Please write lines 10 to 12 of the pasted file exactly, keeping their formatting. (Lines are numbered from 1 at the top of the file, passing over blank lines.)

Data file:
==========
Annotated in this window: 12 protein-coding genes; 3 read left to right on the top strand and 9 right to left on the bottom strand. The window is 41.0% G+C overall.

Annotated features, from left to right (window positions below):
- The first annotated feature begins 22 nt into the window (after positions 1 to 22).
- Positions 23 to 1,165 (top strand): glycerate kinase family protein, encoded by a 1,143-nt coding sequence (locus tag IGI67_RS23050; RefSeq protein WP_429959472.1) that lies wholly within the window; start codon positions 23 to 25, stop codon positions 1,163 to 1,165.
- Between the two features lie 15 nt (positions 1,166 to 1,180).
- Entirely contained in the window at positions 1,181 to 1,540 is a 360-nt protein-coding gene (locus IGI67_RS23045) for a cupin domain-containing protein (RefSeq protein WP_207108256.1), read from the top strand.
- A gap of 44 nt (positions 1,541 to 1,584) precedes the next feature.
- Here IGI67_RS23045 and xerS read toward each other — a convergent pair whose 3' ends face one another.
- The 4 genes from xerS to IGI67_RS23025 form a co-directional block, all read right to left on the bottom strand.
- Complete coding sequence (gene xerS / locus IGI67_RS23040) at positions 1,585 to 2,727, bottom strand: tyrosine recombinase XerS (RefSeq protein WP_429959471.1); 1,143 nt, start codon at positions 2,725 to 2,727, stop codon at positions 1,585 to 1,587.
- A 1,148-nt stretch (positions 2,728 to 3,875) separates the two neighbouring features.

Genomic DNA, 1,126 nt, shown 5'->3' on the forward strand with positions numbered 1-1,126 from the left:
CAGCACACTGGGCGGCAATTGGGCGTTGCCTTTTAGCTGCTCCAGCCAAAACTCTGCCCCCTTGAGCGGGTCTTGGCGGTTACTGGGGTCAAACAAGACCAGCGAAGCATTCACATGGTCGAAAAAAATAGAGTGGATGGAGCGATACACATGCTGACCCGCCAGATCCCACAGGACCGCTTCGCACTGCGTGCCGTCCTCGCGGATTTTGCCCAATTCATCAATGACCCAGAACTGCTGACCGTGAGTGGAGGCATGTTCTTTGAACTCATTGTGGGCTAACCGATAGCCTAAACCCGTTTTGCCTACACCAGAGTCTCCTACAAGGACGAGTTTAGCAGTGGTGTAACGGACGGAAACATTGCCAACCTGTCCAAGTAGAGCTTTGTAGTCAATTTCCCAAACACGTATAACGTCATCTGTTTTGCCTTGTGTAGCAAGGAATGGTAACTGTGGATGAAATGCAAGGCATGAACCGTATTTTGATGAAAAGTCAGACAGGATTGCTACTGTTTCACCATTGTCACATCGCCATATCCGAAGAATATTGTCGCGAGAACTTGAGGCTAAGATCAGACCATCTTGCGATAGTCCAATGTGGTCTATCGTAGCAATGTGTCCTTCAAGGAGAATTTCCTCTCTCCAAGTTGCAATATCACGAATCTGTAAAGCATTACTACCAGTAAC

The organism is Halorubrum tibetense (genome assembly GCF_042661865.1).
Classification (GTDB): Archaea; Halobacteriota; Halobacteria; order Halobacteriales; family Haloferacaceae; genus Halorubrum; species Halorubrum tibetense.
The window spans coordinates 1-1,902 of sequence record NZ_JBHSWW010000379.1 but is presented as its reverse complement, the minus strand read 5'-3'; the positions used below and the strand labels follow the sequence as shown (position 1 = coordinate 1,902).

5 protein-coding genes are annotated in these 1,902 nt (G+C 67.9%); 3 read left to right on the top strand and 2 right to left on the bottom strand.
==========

- Complete coding sequence (gene xerS / locus IGI67_RS23040) at positions 1,585 to 2,727, bottom strand: tyrosine recombinase XerS (RefSeq protein WP_429959471.1); 1,143 nt, start codon at positions 2,725 to 2,727, stop codon at positions 1,585 to 1,587.
- A 1,148-nt stretch (positions 2,728 to 3,875) separates the two neighbouring features.

Genomic DNA, 1,126 nt, shown 5'->3' on the forward strand with positions numbered 1-1,126 from the left: